Comment: This is a considerable caffeine intake. It is safe to say that Trump has a physical addiction to the substance, i.e. would suffer withdrawal symptoms if the substance were withdrawn. One would also not be surprised if the underlying drive to consume that much caffeine arose from a need to counteract daytime somnolence, given that Trump (a) does not sleep much, and (b) by virtue of his obesity is at elevated risk for obstructive sleep apnea, which is a cause of daytime somnolence. (And in a vicious cycle, the caffeine may of course prevent him from sleeping more.)
Beyond fast food, "Mr. Trump has always relished gossiping over plates of well-done steak, salad slathered with Roquefort dressing and bacon crumbles, tureens of gravy and massive slices of dessert with extra ice cream" 47.

At Trump's first presidential physical (2018), his physician prescribed a change in diet MORE. Trump was non-compliant 49. Comment: The fundamental mistake of aging is to presume (or hope) that the body can tolerate in later life what it could tolerate with impunity earlier in life, or that the future is even as predictable later as it is earlier 50. Trump is making precisely this mistake, perhaps misled by the longevity of his parents, who did not pursue the same physiological path as him. Bacchus has already started sending in his bills, which will inevitably become due in full.

During an outdoor dinner with Japanese Prime Minister Shinzo Abe on Feb. 12, 2017, word arrived that North Korea had launched a missile. As the two leaders quickly conferred about this development, written documents were placed in front of them... which were apparently difficult to read in the available light. "The patio was lit only with candles and moonlight, so aides used the camera lights on their phones to help the stonefaced Trump and [prime minister] read through the documents" 51. MORE

Comment: President Trump, like every human past middle age, has presbyopia -- difficulty focusing visually on a nearby objects, as when reading. (George Washington's reading presbyopia may have saved the United States.) It's completely normal, and is especially troublesome in poor light, when the pupil dilates and loses its depth-of-field effect. Adding illumination can restore depth of field, making letters clear enough to read without glasses.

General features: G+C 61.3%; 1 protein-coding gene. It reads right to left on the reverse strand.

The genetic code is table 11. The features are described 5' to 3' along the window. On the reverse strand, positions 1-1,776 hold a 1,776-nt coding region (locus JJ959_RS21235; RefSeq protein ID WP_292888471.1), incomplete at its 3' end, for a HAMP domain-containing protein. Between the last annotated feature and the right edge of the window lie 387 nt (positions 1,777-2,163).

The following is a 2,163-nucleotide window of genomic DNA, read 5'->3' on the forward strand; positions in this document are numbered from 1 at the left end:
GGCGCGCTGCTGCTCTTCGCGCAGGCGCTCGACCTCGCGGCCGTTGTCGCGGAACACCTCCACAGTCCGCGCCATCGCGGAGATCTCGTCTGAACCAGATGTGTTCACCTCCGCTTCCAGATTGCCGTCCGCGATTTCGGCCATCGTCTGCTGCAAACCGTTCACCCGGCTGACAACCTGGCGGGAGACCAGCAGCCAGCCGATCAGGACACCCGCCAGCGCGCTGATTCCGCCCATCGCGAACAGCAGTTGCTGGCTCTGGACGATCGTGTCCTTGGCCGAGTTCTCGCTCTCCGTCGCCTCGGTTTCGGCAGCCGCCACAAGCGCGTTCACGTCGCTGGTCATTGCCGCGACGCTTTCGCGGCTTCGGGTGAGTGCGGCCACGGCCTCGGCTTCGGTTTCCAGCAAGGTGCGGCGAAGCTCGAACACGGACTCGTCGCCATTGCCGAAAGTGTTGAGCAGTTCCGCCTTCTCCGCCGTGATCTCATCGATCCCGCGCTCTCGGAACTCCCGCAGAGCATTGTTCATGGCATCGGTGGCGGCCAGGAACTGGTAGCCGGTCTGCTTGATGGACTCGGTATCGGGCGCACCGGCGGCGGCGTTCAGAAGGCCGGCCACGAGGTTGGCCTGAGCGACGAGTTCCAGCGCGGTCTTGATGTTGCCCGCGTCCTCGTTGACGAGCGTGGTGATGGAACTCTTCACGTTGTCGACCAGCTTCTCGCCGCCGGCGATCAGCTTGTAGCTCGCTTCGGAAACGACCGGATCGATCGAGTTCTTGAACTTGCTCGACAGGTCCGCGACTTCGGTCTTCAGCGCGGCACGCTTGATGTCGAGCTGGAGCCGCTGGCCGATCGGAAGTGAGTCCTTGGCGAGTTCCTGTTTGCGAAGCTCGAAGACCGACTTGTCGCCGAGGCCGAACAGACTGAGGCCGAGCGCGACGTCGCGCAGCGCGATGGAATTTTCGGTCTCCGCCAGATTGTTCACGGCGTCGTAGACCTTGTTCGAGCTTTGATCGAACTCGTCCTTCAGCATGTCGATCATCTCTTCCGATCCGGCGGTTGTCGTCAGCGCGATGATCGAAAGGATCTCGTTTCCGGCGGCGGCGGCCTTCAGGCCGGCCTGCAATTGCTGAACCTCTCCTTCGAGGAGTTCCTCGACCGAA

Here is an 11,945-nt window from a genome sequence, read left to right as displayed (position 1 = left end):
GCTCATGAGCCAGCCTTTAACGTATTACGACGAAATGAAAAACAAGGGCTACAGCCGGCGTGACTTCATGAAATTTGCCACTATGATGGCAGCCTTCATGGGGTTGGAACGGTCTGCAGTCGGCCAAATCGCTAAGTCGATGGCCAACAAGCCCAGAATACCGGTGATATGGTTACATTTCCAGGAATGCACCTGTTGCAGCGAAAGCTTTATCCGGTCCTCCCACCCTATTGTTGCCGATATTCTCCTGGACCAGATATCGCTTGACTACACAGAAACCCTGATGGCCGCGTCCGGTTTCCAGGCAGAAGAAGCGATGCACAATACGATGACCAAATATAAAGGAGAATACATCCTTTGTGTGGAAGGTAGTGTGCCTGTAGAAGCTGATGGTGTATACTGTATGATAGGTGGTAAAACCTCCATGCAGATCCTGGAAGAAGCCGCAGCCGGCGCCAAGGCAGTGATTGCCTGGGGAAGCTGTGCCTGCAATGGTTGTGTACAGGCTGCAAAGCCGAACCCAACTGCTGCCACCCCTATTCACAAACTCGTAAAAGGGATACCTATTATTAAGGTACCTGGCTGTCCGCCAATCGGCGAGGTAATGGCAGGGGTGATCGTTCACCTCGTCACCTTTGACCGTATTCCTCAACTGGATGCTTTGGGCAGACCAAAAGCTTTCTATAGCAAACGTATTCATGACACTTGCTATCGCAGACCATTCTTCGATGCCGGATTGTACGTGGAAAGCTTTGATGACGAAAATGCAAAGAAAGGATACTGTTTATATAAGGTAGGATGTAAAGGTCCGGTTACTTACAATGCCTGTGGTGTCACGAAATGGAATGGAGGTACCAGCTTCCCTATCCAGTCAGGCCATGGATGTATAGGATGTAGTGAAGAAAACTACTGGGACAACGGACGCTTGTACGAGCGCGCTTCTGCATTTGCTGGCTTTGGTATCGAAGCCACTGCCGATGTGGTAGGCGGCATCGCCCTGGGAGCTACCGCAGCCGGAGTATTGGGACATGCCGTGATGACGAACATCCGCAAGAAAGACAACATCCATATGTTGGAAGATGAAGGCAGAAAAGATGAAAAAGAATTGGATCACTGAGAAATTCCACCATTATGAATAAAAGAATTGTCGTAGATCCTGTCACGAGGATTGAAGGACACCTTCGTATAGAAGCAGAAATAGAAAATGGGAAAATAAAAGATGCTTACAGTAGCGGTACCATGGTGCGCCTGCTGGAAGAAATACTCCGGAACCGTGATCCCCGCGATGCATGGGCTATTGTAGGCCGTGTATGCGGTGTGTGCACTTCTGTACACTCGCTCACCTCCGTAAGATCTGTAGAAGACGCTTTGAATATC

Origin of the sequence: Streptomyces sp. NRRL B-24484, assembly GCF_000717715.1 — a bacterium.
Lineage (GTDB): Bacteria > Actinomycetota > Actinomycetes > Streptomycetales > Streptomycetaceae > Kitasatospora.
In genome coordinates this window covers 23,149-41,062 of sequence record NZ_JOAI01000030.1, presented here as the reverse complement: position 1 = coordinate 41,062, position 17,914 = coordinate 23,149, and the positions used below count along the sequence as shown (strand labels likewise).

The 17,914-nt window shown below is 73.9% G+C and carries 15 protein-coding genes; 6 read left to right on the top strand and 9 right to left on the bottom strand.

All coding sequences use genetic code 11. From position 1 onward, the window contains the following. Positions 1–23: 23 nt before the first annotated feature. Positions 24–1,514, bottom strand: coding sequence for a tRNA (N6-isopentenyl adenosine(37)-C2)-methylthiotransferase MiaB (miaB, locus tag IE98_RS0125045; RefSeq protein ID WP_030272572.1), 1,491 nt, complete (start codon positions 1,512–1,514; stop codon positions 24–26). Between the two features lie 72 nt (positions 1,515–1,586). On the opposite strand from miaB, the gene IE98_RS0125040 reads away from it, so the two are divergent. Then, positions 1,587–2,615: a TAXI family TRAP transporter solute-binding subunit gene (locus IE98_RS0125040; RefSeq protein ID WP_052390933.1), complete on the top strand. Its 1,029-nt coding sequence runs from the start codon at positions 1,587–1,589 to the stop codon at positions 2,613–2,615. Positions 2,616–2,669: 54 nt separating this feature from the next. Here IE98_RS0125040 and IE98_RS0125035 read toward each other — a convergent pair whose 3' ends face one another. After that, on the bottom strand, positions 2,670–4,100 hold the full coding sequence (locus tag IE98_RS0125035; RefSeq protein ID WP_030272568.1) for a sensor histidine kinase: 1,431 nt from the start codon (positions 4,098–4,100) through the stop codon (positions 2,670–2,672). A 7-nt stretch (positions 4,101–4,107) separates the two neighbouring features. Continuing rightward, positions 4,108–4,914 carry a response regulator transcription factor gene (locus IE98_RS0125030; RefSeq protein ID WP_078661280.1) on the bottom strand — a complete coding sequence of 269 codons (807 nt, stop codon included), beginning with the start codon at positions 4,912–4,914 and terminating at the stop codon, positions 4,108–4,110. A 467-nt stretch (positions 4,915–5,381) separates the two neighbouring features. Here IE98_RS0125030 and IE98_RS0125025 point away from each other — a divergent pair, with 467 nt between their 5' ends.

This was quickly reported as a potential security hazard, because adversaries could have hacked the waiters' mobile phones to gather image data (the documents being reviewed) or audio data (the conversation) while the phones were in proximity to the president 51.

Comment: This episode is most notable for what it says about the complexity of the presidency, i.e. the fact that White House aides must, at least indirectly, worry about the national security implications of the lens of the president's eyes! (It reminds Dr. Zebra of the similar wonderment of a U-boat medic in World War 2 who was discussing a sailor's case of gonorrhea with his surprisingly knowledgeable captain. The captain believed that the resolution of the sailor's urethral discharge was likely due to encapsulation of the gonococci. "The things that a U-boat commander had to know!" 52a) One must wonder, however, whether mobile phones are routinely removed from anyone who gets in conversational range of the president, given that they could be used for eavesdropping at any time.

In January 2018 Trump's "visual acuity" without glasses was 20/30 in both eyes 34, but the report did not specify if this was distance vision or near vision (deliberate ambiguity?). Based on the universality of presbyopia, it is certain that 20/30 represents distance vision and that his near-vision acuity is publicly unknown.

no dentures
As of January 2018, "The President has no partial or any dentures of any kind" 34. This became a question because Trump occasionally slurs words, with some commentators opining that dentures could be a cause.

circus-like physicals
For physical exams while he was a private citizen, Trump said, "Well, I try and do it every year" 2. His long-time personal physician has written: "He has had an annual physical exam in the spring of every year" 9.